4 Steps To Unlocking Your Creativity
Creativity is often seen as an elusive gift, only available to a select few. But you don’t need to be a prodigy to be creative — everyone possesses the ability. It’s important to note that many of the world’s greatest artists had to learn and refine their skills. Creativity is indeed a skill that can be learned. Everyone has an imagination that can manifest into various creative forms. And tapping into that can make all the difference in your life and career. Albert Einstein said, “Imagination is more important than knowledge. Knowledge is limited. Imagination encircles the world.”
The creative process has been studied in depth, with numerous theories. One of the first and foundational models was posed by co-founder of the London School of Economics, Graham Wallas, in 1926. His four-stage model continues to shape modern theories on the creative process. Here are the four stages and how to use them to unlock your creative ideas:
During the preparation stage, you are gathering knowledge and exposing yourself to a wide range of sources. It is the work of the conscious and analytical mind, when your actions are focused and intentional.
If you’re a writer, then you would read as widely as possible, across all genres. If you’re working on a marketing campaign, you would be looking at what others are doing in various industries beyond your own.
Think of it as gathering as many branches as possible to start a fire. Engage in the things that are foreign to you, and stretch yourself beyond your intellectual comfort zones.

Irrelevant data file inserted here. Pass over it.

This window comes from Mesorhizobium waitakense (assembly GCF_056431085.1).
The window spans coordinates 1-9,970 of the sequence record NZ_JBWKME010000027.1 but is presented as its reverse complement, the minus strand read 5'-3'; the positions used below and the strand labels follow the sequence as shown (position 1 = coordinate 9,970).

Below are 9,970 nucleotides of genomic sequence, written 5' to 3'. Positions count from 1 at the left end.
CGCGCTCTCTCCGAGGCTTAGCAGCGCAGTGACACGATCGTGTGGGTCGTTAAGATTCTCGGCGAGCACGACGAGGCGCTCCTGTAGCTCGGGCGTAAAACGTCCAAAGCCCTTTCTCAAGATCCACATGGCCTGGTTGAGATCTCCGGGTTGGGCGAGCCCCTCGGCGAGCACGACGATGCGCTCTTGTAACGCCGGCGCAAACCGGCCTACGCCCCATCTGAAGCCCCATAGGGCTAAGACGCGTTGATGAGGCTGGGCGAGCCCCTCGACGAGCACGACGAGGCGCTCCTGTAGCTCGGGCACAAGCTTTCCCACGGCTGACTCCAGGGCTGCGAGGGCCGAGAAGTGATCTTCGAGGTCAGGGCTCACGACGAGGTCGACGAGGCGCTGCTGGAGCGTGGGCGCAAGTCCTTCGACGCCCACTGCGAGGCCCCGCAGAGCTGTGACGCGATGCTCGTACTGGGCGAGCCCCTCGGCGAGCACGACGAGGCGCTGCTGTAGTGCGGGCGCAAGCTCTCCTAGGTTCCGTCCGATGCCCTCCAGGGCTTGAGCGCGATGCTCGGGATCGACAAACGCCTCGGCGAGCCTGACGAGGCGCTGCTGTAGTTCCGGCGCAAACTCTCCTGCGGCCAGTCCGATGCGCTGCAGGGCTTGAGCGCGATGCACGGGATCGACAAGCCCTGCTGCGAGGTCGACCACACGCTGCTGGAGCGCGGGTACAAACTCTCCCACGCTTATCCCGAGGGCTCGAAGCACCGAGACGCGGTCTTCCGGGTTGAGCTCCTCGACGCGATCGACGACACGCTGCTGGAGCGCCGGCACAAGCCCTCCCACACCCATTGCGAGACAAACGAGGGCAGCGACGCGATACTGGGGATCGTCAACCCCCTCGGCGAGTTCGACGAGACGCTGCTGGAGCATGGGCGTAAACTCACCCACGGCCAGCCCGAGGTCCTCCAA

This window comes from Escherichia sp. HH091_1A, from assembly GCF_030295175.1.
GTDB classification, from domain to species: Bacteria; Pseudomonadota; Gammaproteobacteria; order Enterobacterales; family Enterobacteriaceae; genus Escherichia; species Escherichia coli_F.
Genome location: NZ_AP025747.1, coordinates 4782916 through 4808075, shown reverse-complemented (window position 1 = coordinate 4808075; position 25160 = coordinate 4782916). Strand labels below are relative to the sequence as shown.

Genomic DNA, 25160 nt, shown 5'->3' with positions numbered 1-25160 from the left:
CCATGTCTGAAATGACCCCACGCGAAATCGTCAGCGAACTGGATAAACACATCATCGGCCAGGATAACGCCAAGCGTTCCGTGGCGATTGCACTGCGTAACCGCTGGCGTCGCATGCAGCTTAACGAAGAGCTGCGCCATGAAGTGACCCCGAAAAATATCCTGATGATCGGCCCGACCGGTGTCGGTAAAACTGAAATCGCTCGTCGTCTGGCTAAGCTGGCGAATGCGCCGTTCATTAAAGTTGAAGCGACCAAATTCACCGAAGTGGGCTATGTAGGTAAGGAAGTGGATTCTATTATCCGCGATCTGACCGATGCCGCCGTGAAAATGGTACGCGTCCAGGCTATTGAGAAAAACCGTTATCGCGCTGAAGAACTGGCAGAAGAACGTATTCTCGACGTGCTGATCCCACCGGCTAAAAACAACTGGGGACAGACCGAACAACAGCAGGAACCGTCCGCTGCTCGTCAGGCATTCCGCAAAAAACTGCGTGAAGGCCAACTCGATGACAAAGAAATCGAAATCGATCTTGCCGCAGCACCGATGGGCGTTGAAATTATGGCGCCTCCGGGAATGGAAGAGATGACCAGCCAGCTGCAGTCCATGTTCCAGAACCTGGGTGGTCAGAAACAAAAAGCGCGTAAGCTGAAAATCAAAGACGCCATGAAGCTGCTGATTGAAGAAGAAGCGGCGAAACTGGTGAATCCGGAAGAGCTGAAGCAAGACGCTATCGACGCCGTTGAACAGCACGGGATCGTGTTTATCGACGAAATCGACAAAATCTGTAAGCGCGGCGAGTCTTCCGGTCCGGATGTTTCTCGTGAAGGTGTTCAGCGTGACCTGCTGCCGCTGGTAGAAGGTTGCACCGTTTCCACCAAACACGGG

While preparation is an act of the conscious mind, incubation is governed by the unconscious mind. It requires a mental break from the conscious work in the “preparation” process.
This is the stage where you let all the ideas you’ve been exposed to meet, mingle, and marinate. It means completely disengaging, either by directing your attention and conscious mind toward something else, or taking a nap and resting your mind altogether.
Be sure to set that particular project to the side and keep your mind from attempting to wander back to it.
Following the incubation stage is illumination — the lightbulb “aha” moment. This eureka experience can never be forced and comes as a result of all the information, experiences, and ideas from the preparation stage meshing together.
The brain is continually making sense of every external stimuli we’re exposed to. The synthesis of all the disparate information is what leads to illumination. Creativity comes when the brain is trying to make associations between seemingly unrelated ideas.
It is an organic and passive experience, but requires diligence in the preparation stage.
Once your creative idea has been birthed, it may need to be refined and strengthened. This is the process of shedding any biases we may have toward our idea. It involves sharing your work, and obtaining feedback. To be sure, this is not about questioning or validating your creative ability, any personal work is unique in its own right. Rather, it is aiding in the process of iteration, especially for ideas that you’ll push into the public realm. Private works of creativity do not require a heavy process of verification, yet it is helpful to be able to look objectively and question your ideas.
Don’t be afraid of playing devil’s advocate with your own ideas, and be vulnerable to share them with others. Getting feedback will only help you with being more creative.